Child Abduction Case Revived in Connecticut

     (CN) – The mother of a 2-year-old girl whose father abducted her and fled to Turkey can sue the woman who was supervising the father-daughter visit at a shopping mall, the Connecticut Supreme Court ruled.
     Leyla Mirjavadi filed for divorce from Orang Fabriz after the Iranian couple came to the United States with their daughter Saba in 1995 to visit relatives. Mirjavadi was granted political asylum.
     Fabriz was granted supervised visitation with Saba, and Mirjavadi hired Maria Varone to supervise the visits.
     During a visit at the Stamford Town Center mall, Varone went to a restaurant with Fabriz, the child and Anthony Vakilzadeh, the uncle of both of the girl’s parents, who are first cousins that were joined in an arranged marriage.
     Fabriz took the child to a bookstore across from the restaurant, but then spirited her away, getting into a waiting limousine that took them to JFK Airport from which they then flew off to Istanbul, Turkey. Mirjavadi hasn’t seen her daughter since that day in 1996.
     Vakilzadeh rented the limousine and purchased the airline tickets.
     Mirjavadi sued Varone for negligence and breach of fiduciary duty.
     In 2011, the trial court ruled in Varone’s favor, ruling that her conduct was “overwhelmed by the superseding international (and criminal) conduct” of Fabriz and Vakilzadeh.
     However, the Connecticut Appellate Court overturned the decision, agreeing with Mirjavadi that the trial court had made erroneous findings of fact and flawed analysis of the foreseeability of the kidnapping.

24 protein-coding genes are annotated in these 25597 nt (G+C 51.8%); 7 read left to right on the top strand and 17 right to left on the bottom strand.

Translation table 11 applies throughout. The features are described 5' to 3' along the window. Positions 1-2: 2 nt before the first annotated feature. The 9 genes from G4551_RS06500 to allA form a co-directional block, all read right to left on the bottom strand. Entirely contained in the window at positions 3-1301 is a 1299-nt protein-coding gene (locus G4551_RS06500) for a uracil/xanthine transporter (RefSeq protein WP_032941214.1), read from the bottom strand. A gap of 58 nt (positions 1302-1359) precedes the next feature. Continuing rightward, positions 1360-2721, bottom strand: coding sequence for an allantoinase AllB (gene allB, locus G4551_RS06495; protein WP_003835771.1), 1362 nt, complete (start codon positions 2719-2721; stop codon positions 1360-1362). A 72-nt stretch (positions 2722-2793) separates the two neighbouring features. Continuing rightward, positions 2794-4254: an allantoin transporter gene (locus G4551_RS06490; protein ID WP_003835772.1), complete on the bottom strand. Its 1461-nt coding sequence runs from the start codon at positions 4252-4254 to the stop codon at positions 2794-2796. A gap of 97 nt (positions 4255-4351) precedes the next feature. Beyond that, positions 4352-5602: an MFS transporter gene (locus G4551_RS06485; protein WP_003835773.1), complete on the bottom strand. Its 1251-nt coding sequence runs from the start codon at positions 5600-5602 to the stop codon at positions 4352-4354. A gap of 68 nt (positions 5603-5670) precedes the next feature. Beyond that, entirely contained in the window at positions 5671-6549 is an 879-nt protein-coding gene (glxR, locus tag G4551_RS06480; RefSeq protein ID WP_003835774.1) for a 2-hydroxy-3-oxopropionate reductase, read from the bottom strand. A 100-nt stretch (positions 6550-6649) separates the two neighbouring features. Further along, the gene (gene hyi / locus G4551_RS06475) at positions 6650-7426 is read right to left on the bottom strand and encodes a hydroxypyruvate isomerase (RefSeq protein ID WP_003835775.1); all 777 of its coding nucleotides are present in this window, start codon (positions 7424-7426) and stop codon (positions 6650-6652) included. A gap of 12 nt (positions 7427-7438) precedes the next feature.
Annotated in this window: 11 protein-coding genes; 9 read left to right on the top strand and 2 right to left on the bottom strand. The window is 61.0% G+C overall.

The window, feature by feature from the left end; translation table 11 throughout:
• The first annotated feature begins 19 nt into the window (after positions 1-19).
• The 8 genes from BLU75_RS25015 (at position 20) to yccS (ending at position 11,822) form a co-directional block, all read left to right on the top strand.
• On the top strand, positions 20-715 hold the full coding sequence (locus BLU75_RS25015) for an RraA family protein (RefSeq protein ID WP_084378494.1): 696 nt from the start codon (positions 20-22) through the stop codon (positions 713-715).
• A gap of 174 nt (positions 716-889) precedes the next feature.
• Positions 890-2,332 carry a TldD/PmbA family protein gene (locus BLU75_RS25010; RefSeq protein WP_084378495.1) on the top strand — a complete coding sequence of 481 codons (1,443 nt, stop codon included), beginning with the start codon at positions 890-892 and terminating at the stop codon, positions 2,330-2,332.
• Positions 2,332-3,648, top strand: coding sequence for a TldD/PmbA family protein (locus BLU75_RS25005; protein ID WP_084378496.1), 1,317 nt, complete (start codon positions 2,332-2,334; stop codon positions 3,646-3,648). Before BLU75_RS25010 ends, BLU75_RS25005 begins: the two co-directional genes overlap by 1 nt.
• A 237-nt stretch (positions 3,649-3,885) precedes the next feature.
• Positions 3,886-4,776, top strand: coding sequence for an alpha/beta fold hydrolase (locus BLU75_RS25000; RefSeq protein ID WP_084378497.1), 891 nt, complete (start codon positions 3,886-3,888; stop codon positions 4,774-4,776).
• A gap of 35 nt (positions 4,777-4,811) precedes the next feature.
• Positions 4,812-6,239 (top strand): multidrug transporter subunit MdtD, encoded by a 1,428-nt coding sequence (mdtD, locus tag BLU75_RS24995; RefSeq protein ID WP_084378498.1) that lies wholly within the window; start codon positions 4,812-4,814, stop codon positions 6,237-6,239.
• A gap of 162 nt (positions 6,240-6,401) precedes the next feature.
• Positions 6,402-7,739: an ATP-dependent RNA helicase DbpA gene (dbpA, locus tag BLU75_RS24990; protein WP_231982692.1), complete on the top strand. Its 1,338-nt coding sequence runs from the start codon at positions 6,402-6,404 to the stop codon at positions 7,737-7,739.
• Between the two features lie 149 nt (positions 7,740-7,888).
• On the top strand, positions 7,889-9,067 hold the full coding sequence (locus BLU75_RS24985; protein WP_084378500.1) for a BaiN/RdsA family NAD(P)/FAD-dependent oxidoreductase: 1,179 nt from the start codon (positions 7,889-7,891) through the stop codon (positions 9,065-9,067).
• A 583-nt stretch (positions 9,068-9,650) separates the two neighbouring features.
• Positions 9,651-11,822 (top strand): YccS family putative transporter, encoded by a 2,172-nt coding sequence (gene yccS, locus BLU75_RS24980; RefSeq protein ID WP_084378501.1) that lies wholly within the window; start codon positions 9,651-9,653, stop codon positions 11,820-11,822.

The Connecticut Supreme Court upheld the appeals court decision, stating the “heart of the issue” is whether Varone was hired to prevent such an abduction.
     It noted that Varone had successfully thwarted an abduction in another case “by throwing herself on the hood of a moving vehicle driven by the would-be kidnapper.”
     “Significantly, the trial court did not state that preventing an abduction was no longer a purpose of the supervised visitations,” Justice Peter Zarella wrote for the court. “We also agree with the Appellate Court that the trial court’s failure to consider whether preventing an abduction continued to be a purpose of the supervised visitations on Oct. 5, 1996, and its failure to consider the defendant’s duty in light of the presence or absence of that purpose, rendered its analysis of the foreseeability of the abduction and its judgment in favor of the defendant fatally flawed.”

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